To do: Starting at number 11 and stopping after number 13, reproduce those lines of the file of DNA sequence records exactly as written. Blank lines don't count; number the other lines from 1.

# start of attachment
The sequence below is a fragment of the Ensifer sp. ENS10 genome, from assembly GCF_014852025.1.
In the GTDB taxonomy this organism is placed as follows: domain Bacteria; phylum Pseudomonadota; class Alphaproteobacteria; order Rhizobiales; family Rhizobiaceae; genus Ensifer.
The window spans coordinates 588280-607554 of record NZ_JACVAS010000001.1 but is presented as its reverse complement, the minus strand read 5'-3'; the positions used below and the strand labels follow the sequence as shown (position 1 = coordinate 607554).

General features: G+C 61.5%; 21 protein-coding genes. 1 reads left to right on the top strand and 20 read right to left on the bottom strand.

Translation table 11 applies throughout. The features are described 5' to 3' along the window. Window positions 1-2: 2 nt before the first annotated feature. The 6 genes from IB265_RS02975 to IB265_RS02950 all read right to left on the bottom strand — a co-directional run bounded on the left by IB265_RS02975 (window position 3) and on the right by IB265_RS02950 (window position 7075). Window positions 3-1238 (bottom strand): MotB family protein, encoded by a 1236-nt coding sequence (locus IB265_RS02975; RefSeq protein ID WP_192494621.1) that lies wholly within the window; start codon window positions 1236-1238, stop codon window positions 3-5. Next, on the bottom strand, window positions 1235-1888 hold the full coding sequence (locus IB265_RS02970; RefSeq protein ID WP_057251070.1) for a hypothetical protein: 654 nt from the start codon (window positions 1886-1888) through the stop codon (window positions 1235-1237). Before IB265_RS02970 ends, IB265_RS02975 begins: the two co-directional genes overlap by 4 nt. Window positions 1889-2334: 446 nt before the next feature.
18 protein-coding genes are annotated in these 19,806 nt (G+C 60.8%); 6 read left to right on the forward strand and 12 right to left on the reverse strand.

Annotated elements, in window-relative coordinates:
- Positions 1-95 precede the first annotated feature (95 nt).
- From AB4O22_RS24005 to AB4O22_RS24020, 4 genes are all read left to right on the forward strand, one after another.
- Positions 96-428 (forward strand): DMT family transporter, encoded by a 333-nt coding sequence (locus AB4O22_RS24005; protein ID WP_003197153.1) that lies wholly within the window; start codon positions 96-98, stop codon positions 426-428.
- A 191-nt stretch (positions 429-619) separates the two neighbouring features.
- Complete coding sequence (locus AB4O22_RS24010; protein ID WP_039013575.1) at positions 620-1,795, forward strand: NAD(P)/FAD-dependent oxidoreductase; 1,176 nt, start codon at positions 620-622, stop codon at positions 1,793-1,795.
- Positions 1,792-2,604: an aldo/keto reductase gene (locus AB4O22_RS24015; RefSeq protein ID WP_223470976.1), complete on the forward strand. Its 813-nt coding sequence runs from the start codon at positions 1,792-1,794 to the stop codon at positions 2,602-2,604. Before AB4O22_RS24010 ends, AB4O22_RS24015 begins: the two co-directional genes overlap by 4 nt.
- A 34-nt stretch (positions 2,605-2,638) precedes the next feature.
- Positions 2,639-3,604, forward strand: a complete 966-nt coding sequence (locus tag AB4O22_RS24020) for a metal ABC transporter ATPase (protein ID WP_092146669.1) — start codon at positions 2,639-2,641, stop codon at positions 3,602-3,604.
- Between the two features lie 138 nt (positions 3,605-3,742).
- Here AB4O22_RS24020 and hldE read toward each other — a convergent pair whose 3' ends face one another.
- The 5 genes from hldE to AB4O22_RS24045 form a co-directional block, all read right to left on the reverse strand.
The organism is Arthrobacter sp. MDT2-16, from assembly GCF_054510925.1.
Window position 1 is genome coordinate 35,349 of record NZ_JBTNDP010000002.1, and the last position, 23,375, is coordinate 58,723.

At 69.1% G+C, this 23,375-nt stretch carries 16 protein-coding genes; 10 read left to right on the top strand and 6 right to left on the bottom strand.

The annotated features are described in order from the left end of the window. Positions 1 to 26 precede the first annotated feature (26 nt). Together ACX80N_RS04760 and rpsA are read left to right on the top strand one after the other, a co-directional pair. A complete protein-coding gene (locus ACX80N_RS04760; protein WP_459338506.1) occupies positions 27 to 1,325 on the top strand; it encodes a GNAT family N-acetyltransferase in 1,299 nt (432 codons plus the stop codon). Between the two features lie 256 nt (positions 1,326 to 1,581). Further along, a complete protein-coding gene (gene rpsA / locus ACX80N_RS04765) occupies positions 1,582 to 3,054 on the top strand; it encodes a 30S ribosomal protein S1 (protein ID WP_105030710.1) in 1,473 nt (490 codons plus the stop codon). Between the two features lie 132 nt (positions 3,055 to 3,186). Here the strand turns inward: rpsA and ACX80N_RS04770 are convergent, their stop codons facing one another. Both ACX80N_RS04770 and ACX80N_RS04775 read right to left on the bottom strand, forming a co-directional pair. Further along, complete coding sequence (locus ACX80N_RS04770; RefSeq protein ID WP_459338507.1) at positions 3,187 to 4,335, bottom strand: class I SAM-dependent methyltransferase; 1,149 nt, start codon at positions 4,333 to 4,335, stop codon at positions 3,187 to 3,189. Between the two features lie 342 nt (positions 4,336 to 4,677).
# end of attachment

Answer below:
- A 191-nt stretch (positions 429-619) separates the two neighbouring features.
- Complete coding sequence (locus AB4O22_RS24010; protein ID WP_039013575.1) at positions 620-1,795, forward strand: NAD(P)/FAD-dependent oxidoreductase; 1,176 nt, start codon at positions 620-622, stop codon at positions 1,793-1,795.
- Positions 1,792-2,604: an aldo/keto reductase gene (locus AB4O22_RS24015; RefSeq protein ID WP_223470976.1), complete on the forward strand. Its 813-nt coding sequence runs from the start codon at positions 1,792-1,794 to the stop codon at positions 2,602-2,604. Before AB4O22_RS24010 ends, AB4O22_RS24015 begins: the two co-directional genes overlap by 4 nt.